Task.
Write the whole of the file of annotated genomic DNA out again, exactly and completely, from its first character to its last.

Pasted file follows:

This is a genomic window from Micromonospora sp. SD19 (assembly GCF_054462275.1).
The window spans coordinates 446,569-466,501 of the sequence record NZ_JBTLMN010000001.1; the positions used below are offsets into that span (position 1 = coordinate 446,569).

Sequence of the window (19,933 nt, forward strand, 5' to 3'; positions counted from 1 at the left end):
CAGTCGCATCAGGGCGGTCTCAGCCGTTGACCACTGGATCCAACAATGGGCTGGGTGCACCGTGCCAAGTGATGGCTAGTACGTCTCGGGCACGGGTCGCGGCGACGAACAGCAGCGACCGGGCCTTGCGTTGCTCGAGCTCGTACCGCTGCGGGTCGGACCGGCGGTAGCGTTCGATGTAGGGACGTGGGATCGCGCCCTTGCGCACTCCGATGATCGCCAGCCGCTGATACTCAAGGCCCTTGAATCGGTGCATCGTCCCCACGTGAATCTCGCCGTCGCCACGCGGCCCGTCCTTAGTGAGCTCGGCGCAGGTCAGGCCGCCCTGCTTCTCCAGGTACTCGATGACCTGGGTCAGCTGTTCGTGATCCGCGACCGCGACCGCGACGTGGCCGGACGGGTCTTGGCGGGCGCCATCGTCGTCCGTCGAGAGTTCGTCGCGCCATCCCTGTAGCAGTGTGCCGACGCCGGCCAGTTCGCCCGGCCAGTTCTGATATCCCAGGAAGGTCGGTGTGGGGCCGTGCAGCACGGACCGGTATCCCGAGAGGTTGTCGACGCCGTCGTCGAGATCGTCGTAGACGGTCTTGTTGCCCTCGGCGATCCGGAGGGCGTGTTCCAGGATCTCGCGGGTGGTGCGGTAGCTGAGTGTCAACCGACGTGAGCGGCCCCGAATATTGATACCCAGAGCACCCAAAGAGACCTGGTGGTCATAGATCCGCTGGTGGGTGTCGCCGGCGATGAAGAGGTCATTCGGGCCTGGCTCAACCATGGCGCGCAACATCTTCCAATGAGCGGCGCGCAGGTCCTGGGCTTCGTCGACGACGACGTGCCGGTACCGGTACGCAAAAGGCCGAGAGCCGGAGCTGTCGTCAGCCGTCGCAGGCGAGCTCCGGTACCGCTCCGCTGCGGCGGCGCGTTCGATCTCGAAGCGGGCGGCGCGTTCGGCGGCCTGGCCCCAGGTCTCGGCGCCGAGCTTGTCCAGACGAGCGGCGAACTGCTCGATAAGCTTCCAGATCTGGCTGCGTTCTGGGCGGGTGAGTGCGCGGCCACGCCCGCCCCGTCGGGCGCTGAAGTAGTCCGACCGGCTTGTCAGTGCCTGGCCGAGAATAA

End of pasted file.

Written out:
This is a genomic window from Micromonospora sp. SD19 (assembly GCF_054462275.1).
The window spans coordinates 446,569-466,501 of the sequence record NZ_JBTLMN010000001.1; the positions used below are offsets into that span (position 1 = coordinate 446,569).

Sequence of the window (19,933 nt, forward strand, 5' to 3'; positions counted from 1 at the left end):
CAGTCGCATCAGGGCGGTCTCAGCCGTTGACCACTGGATCCAACAATGGGCTGGGTGCACCGTGCCAAGTGATGGCTAGTACGTCTCGGGCACGGGTCGCGGCGACGAACAGCAGCGACCGGGCCTTGCGTTGCTCGAGCTCGTACCGCTGCGGGTCGGACCGGCGGTAGCGTTCGATGTAGGGACGTGGGATCGCGCCCTTGCGCACTCCGATGATCGCCAGCCGCTGATACTCAAGGCCCTTGAATCGGTGCATCGTCCCCACGTGAATCTCGCCGTCGCCACGCGGCCCGTCCTTAGTGAGCTCGGCGCAGGTCAGGCCGCCCTGCTTCTCCAGGTACTCGATGACCTGGGTCAGCTGTTCGTGATCCGCGACCGCGACCGCGACGTGGCCGGACGGGTCTTGGCGGGCGCCATCGTCGTCCGTCGAGAGTTCGTCGCGCCATCCCTGTAGCAGTGTGCCGACGCCGGCCAGTTCGCCCGGCCAGTTCTGATATCCCAGGAAGGTCGGTGTGGGGCCGTGCAGCACGGACCGGTATCCCGAGAGGTTGTCGACGCCGTCGTCGAGATCGTCGTAGACGGTCTTGTTGCCCTCGGCGATCCGGAGGGCGTGTTCCAGGATCTCGCGGGTGGTGCGGTAGCTGAGTGTCAACCGACGTGAGCGGCCCCGAATATTGATACCCAGAGCACCCAAAGAGACCTGGTGGTCATAGATCCGCTGGTGGGTGTCGCCGGCGATGAAGAGGTCATTCGGGCCTGGCTCAACCATGGCGCGCAACATCTTCCAATGAGCGGCGCGCAGGTCCTGGGCTTCGTCGACGACGACGTGCCGGTACCGGTACGCAAAAGGCCGAGAGCCGGAGCTGTCGTCAGCCGTCGCAGGCGAGCTCCGGTACCGCTCCGCTGCGGCGGCGCGTTCGATCTCGAAGCGGGCGGCGCGTTCGGCGGCCTGGCCCCAGGTCTCGGCGCCGAGCTTGTCCAGACGAGCGGCGAACTGCTCGATAAGCTTCCAGATCTGGCTGCGTTCTGGGCGGGTGAGTGCGCGGCCACGCCCGCCCCGTCGGGCGCTGAAGTAGTCCGACCGGCTTGTCAGTGCCTGGCCGAGAATAA